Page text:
• For me, I want to know the magnetic declination for Rocky Mountain in Colorado, so I will use the city name which is Estes Park.
  • I don’t know if you did notice that I did get the Latitude and the longitude here.
  • WMM stands for World Magnetic Model, IGRF for International Geomagnetic Reference Field, and EMM for Enhanced Magnetic Model.
  • The first two, are both estimated from the most recent data and are of comparable quality.
  • But, if you want to search for an old declination, it’s better to choose the IGRF. For me, because I want the declination of just 2016, I will choose WMM.
  • For the year, I will select 2016.
  • The result format doesn’t matter to me.
  • Click on calculate.
  • A new window will pop up.
  • You can see the model used, latitude, and longitude.
  • What matters to us is the date and the declination.
  • For Estes Park, in 2016, the declination was 8° 44′ E, plus or minus 21 minutes, with an annual change of  0° 6′ W.
  • As you see, it’s pretty much the same thing between my National Geographic Trails illustrated topo map and this tool. Especially, when I add 21 minutes of error margin because I will get exactly 9° 5’.
  • Another way to use this tool is to enter your latitude and longitude directly here.
  • Google maps, is the tool that can help you to know the latitude and longitude of every place on earth.
  • All you have to do is to open google maps.
  • I will search for a rocky mountain National Park.
  • With my computer mouse right-click, I get these options.
  • Click on What’s here, and on the bottom of this page, you will get the latitude and the longitude like that.
  • In this case, the first value is positive and the second one is negative.
  • Copy them like that.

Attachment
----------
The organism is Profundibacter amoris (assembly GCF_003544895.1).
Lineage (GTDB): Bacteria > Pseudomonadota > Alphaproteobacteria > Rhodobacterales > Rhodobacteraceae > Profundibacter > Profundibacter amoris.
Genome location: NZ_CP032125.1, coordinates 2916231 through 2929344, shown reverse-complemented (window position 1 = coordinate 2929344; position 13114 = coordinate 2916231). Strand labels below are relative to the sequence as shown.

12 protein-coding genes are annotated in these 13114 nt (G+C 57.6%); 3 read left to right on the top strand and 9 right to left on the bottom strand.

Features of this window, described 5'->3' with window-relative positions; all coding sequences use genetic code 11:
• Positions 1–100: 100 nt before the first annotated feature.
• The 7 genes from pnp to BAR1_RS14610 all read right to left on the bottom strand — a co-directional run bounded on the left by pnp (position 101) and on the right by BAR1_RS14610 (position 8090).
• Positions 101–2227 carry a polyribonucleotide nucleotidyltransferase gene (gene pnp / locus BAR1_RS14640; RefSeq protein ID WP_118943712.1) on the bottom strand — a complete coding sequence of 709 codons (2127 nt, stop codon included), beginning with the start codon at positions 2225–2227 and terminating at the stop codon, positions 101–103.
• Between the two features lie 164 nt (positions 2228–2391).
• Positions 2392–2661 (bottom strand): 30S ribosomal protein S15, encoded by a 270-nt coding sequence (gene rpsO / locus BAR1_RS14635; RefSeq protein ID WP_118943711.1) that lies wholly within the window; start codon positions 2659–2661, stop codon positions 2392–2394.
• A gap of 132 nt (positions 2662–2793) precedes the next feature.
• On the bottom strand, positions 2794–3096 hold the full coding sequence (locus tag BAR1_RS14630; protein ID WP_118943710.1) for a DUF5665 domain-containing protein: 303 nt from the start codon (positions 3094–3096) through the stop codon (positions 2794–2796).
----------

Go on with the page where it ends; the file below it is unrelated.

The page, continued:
• For latitude, the positive is north and the negative is south.
  • For Longitude, what’s positive is East and what’s negative is West.
  • Click on calculate.
  • As you see, the more we give this tool the exact place, the more the results get closer to the National Geographic declination value.
  • To be sure of this coordinates search method when I zoom out I see Estes Park here.
  • That’s all for how to use this online tool. Like I’ve said before, the direct link to this page is below this lesson

(https://www.ngdc.noaa.gov/geomag/calculators/magcalc.shtml#declination)

How to apply the compass magnetic declination duct-tape trick

Because adjusting the magnetic declination each time you want to use your compass can frustrate you, or, you can forget it, especially when you are tired outdoor.

In order to not forget it, the duct tape trick consists of marking, your magnetic declination position, on the back of your compass using an easy to see duct tape like this.

For example, if your map magnetic declination is 20° to the West, you can mark it like that, and every time you are supposed to put the red needle in the red orientation arrow or the red in the shed, you place it on this new mark.

[Skip video to 7:30]

That’s all for this trick, I’ve wanted to show you how to apply the duct tape on the back of your compass, but because it’s simple and I’m writing this video script at 5 AM, after just 2 hours of sleep, I’ve chosen to explain using a photo only.

But if you want me to show you how-to, let me know in the comments section below, and I will be happy to do it.

Now let’s go for the first exercise.

Exercise #1

In the first exercise, I want you to search for at least 2 years old topographic map, and calculate this year’s magnetic declination.

Let me know what you’ve found in the comments section below, to check it after you.

Exercise #2

In the second exercise, I want you to check your result using the magnetic declination online calculator we’ve just seen.

That’s all for this lesson, thank you for watching, and see you in the next one.